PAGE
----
What does a project manager do?
The project manager is responsible for day-to-day management of the project and must be competent in managing the six aspects of a project, i.e. scope, schedule, finance, risk, quality and resources. Project managers work on specific projects that have definite outcomes, have time limits and have to stay within a budget.
These tasks typically include:
- planning what work needs to be done, when and who’s going to do it;
- looking at the risks involved in a particular project and managing these risks;
- making sure the work is done to the right standard;
- motivating the team of people involved in the project;
- co-ordinating work done by different people;
- making sure the project is running on time and to budget;
- dealing with changes to the project as and when necessary;
- making sure the project delivers the expected outcomes and benefits;
- some project managers also have specialist technical knowledge.
How to become a project manager
Choosing project management as your career is an exciting first step. There is more than one way to become a project management professional. Watch our short animation to learn more.
- Want a career in project management?
- What roles can I choose from?
- What skills do I need?
- Competence Framework benefits
Choosing project management as your career is the first step on an exciting career path. There is a continually growing market for project management skills, for several reasons:
- Organisations are becoming more project orientated.
- Organisations are looking to improve their project success rates.
- Organisations are recognising the link between strategic ambition and projects.
- As work becomes more global and complex, this drives demand for improved project management.
Project management is not just about being organised. The personality traits of a senior project manager are similar to those of a successful entrepreneur: they take responsibility, they lead and they drive a team to achieve success. Not everyone makes a good project manager. There are many roles within project management though that will suit most people.
Some of the more common job titles are listed below complete with a brief explanation:
Project administratorThis person performs a support function within a project environment. Some awareness of basic concepts such as risk, issue and change management along with familiarity with project management terms is useful.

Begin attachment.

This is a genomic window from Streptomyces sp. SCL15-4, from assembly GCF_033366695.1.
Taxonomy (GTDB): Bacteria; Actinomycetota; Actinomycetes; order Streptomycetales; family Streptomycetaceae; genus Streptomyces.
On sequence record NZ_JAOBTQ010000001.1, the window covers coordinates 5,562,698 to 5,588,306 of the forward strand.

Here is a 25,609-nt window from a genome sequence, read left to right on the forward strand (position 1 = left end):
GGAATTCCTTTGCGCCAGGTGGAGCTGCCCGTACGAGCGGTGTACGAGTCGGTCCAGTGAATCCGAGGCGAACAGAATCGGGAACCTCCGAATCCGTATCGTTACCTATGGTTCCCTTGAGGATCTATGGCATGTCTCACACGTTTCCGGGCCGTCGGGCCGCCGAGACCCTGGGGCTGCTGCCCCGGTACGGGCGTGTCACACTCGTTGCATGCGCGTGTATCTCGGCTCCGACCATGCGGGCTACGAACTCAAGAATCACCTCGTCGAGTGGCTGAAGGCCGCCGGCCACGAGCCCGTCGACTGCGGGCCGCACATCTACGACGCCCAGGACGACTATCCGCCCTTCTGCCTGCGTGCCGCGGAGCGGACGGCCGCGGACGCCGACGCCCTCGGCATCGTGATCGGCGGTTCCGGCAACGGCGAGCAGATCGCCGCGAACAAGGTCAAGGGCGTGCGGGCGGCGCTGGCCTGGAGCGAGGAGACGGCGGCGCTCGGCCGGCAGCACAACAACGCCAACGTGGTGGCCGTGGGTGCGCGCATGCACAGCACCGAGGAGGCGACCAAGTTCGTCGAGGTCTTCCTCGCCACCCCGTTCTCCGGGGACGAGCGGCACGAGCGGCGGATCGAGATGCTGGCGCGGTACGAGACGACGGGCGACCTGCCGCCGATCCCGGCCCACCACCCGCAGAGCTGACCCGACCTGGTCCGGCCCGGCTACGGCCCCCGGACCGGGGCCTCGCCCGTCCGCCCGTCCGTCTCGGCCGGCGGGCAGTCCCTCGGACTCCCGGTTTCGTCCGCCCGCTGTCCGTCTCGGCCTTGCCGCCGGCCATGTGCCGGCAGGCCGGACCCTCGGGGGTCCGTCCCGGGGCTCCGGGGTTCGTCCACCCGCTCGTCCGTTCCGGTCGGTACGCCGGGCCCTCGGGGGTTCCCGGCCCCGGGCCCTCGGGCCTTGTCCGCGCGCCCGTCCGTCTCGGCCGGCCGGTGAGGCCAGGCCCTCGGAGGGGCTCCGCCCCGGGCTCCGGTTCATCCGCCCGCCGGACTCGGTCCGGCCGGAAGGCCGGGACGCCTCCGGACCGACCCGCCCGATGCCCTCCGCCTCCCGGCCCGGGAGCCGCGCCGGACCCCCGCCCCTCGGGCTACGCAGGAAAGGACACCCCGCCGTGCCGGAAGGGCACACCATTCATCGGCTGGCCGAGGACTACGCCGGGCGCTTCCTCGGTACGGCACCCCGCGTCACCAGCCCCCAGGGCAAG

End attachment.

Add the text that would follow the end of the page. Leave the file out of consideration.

Project co-ordinatorWorking with a project manager or as part of a project management office (PMO), this person brings the basic skills of project management discipline to project teams. Typically takes ownership for maintaining project risk, issue, change logs as well as project schedule and sometimes cost tracking. This person has good spreadsheet and planning software skills.
Project plannerA specialist role found on larger complex projects, particularly capital investment projects. This person is dedicated to updating a complex schedule using software such as MS Project. A planner has keen attention to detail and should understand concepts such as critical path analysis and earned value management.
Project managerResponsible for project delivery, this person must drive the project forward to achieve the desired benefits. The job title Project manager is widely used and can mean many different things. Understanding level of ownership, particularly budget, helps clarify the seniority of this role.
Programme managerThis is a senior role with responsibility for achieving strategic benefits through undertaking a set of related projects. The programme manager is likely to lead a team of project managers and will report into senior management.
PMO managerProjects and programmes can start and end, whereas the PMO is a department that forms part of business-as-usual. The PMO manager will not run projects themselves. Their role is typically to ensure consistency in approach to selecting, planning, running and closing projects. The PMO will be the conduit for project status reporting, performance analysis and information for senior management and is likely to have very solid project management experience themselves.